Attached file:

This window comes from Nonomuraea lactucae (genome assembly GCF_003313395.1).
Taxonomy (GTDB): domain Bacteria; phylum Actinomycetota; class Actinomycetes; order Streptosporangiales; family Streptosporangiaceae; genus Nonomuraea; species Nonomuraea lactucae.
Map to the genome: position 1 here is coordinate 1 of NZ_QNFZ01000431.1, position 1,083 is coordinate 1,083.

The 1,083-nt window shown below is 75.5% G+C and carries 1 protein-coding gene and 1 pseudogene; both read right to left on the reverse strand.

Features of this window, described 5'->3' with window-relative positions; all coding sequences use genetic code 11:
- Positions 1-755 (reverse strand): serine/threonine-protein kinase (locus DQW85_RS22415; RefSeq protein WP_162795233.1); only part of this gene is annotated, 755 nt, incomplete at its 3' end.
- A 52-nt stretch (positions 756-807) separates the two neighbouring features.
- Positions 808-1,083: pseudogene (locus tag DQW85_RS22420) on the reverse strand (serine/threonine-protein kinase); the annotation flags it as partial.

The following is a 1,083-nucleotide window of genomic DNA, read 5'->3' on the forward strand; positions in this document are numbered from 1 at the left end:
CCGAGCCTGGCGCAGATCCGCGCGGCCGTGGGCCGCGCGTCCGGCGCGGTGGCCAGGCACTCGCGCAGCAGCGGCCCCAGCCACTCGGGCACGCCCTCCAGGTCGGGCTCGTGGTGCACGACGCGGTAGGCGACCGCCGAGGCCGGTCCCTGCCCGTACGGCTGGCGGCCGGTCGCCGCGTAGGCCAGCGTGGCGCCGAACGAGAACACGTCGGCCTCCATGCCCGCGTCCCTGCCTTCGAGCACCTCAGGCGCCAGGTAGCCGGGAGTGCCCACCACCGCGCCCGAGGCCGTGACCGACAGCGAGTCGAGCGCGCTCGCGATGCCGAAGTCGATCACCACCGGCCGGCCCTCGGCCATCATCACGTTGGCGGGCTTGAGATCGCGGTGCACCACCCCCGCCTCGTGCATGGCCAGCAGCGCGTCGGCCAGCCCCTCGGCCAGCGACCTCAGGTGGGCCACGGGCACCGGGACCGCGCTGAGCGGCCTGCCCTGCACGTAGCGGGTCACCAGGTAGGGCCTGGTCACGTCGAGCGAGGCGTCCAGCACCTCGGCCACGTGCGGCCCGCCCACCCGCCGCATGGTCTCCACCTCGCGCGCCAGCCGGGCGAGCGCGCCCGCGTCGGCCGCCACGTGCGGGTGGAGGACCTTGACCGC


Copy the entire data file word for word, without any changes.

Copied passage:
This window comes from Nonomuraea lactucae (genome assembly GCF_003313395.1).
Taxonomy (GTDB): domain Bacteria; phylum Actinomycetota; class Actinomycetes; order Streptosporangiales; family Streptosporangiaceae; genus Nonomuraea; species Nonomuraea lactucae.
Map to the genome: position 1 here is coordinate 1 of NZ_QNFZ01000431.1, position 1,083 is coordinate 1,083.

The 1,083-nt window shown below is 75.5% G+C and carries 1 protein-coding gene and 1 pseudogene; both read right to left on the reverse strand.

Features of this window, described 5'->3' with window-relative positions; all coding sequences use genetic code 11:
- Positions 1-755 (reverse strand): serine/threonine-protein kinase (locus DQW85_RS22415; RefSeq protein WP_162795233.1); only part of this gene is annotated, 755 nt, incomplete at its 3' end.
- A 52-nt stretch (positions 756-807) separates the two neighbouring features.
- Positions 808-1,083: pseudogene (locus tag DQW85_RS22420) on the reverse strand (serine/threonine-protein kinase); the annotation flags it as partial.

The following is a 1,083-nucleotide window of genomic DNA, read 5'->3' on the forward strand; positions in this document are numbered from 1 at the left end:
CCGAGCCTGGCGCAGATCCGCGCGGCCGTGGGCCGCGCGTCCGGCGCGGTGGCCAGGCACTCGCGCAGCAGCGGCCCCAGCCACTCGGGCACGCCCTCCAGGTCGGGCTCGTGGTGCACGACGCGGTAGGCGACCGCCGAGGCCGGTCCCTGCCCGTACGGCTGGCGGCCGGTCGCCGCGTAGGCCAGCGTGGCGCCGAACGAGAACACGTCGGCCTCCATGCCCGCGTCCCTGCCTTCGAGCACCTCAGGCGCCAGGTAGCCGGGAGTGCCCACCACCGCGCCCGAGGCCGTGACCGACAGCGAGTCGAGCGCGCTCGCGATGCCGAAGTCGATCACCACCGGCCGGCCCTCGGCCATCATCACGTTGGCGGGCTTGAGATCGCGGTGCACCACCCCCGCCTCGTGCATGGCCAGCAGCGCGTCGGCCAGCCCCTCGGCCAGCGACCTCAGGTGGGCCACGGGCACCGGGACCGCGCTGAGCGGCCTGCCCTGCACGTAGCGGGTCACCAGGTAGGGCCTGGTCACGTCGAGCGAGGCGTCCAGCACCTCGGCCACGTGCGGCCCGCCCACCCGCCGCATGGTCTCCACCTCGCGCGCCAGCCGGGCGAGCGCGCCCGCGTCGGCCGCCACGTGCGGGTGGAGGACCTTGACCGC